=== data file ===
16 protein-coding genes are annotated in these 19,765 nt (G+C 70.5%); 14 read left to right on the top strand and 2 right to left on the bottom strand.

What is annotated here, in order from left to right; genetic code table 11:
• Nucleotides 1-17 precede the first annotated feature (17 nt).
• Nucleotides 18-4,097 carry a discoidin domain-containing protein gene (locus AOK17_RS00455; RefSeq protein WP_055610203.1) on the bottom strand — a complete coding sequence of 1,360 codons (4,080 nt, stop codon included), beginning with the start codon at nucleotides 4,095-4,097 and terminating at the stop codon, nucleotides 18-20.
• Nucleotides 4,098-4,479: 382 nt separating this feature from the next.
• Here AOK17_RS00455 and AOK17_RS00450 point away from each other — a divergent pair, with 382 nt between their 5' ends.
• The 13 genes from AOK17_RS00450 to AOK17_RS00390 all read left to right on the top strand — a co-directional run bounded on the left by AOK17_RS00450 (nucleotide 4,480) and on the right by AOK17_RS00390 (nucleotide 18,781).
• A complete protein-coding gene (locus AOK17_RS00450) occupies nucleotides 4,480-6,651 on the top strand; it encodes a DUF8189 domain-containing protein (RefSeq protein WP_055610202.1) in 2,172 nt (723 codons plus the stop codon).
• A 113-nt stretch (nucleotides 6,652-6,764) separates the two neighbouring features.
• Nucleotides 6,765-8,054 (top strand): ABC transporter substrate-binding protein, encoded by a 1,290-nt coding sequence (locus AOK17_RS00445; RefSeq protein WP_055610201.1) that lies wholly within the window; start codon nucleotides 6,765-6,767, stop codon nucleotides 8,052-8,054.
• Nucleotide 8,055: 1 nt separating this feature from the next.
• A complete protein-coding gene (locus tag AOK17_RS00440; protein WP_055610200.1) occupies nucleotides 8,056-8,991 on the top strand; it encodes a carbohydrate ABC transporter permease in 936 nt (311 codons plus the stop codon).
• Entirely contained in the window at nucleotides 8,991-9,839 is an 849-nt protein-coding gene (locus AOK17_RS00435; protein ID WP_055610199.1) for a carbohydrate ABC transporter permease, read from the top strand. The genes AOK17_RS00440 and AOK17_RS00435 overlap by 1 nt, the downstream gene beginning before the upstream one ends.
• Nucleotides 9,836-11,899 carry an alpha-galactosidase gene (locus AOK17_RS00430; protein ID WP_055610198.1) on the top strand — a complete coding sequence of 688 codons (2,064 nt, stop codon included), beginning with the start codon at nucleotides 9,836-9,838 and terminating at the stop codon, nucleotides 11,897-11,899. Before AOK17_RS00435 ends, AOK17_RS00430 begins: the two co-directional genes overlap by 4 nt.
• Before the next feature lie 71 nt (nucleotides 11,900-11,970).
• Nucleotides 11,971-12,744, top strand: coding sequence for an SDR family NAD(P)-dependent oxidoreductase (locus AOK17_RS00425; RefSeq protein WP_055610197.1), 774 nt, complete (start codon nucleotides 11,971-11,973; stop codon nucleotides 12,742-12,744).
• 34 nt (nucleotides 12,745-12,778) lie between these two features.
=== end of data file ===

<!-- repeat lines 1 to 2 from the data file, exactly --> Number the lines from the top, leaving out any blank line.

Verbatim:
16 protein-coding genes are annotated in these 19,765 nt (G+C 70.5%); 14 read left to right on the top strand and 2 right to left on the bottom strand.

What is annotated here, in order from left to right; genetic code table 11: